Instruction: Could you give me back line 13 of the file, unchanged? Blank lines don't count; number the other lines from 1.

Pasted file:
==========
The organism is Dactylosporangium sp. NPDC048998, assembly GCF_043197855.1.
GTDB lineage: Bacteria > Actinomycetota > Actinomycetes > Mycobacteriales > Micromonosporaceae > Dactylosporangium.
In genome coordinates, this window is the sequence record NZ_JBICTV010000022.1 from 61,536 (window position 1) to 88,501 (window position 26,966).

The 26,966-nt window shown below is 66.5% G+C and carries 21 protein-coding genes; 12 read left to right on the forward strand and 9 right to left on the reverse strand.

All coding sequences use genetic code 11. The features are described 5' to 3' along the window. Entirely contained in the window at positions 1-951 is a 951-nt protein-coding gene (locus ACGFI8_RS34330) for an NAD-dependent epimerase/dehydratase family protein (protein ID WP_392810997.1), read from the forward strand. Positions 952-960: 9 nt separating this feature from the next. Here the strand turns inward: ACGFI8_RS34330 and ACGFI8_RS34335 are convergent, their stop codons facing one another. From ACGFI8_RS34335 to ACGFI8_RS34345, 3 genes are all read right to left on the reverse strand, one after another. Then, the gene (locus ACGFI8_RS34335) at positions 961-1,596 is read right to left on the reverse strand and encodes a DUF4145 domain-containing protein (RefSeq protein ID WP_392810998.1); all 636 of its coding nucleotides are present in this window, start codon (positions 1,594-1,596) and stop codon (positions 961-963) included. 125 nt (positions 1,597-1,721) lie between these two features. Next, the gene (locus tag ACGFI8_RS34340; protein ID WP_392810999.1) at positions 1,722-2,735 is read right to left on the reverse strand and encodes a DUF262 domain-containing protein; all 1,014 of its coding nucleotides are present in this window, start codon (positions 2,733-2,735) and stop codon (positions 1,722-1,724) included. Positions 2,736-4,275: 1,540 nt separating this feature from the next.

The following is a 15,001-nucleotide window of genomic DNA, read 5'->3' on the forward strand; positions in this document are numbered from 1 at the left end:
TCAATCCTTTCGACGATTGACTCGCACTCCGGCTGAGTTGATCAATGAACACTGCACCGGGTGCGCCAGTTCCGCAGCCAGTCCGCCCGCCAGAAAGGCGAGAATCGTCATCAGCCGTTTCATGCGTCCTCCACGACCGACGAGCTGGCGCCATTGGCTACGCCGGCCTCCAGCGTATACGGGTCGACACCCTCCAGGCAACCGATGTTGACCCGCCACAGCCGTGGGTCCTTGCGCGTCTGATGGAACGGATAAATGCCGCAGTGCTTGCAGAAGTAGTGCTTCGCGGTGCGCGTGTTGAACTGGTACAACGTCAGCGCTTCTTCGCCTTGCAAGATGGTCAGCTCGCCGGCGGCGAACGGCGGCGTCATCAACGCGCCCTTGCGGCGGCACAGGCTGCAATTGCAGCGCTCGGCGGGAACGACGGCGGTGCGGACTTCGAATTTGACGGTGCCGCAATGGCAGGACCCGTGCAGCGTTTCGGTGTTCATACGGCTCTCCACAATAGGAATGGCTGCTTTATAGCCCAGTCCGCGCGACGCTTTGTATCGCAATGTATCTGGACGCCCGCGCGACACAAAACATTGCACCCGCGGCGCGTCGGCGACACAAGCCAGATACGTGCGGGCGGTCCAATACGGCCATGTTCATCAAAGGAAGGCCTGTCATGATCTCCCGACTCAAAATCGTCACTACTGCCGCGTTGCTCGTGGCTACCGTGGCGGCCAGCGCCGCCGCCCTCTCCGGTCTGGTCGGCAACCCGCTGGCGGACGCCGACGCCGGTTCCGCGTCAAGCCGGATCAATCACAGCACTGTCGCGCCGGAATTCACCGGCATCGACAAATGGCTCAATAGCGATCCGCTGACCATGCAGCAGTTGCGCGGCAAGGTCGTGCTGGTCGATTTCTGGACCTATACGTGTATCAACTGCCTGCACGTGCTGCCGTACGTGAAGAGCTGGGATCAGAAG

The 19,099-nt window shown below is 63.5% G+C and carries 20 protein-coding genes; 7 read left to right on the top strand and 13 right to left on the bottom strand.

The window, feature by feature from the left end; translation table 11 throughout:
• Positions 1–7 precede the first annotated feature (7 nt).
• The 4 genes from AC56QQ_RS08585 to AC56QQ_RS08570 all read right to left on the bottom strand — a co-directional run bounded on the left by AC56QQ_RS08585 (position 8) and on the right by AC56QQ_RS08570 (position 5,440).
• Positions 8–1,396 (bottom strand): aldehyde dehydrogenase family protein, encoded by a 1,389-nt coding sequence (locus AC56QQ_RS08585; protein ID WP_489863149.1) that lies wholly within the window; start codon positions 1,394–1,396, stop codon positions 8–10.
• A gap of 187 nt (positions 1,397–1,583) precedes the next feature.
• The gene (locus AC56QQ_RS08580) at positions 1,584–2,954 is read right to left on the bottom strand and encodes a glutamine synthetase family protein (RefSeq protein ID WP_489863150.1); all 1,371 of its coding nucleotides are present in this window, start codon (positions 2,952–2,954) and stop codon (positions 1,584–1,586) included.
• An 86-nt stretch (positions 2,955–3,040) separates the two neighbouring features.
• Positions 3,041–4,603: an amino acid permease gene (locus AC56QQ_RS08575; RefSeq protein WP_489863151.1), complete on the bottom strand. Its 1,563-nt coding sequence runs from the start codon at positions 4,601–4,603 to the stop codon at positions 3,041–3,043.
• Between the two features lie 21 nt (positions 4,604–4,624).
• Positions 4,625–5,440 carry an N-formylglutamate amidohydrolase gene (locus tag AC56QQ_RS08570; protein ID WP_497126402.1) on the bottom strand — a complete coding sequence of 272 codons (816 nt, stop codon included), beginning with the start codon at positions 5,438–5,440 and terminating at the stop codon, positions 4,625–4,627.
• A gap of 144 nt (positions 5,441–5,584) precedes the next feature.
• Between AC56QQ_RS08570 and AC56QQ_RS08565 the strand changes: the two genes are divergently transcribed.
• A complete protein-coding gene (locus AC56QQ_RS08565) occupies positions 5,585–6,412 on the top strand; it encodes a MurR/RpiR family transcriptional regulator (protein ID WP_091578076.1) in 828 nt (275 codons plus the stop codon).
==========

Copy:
• A gap of 187 nt (positions 1,397–1,583) precedes the next feature.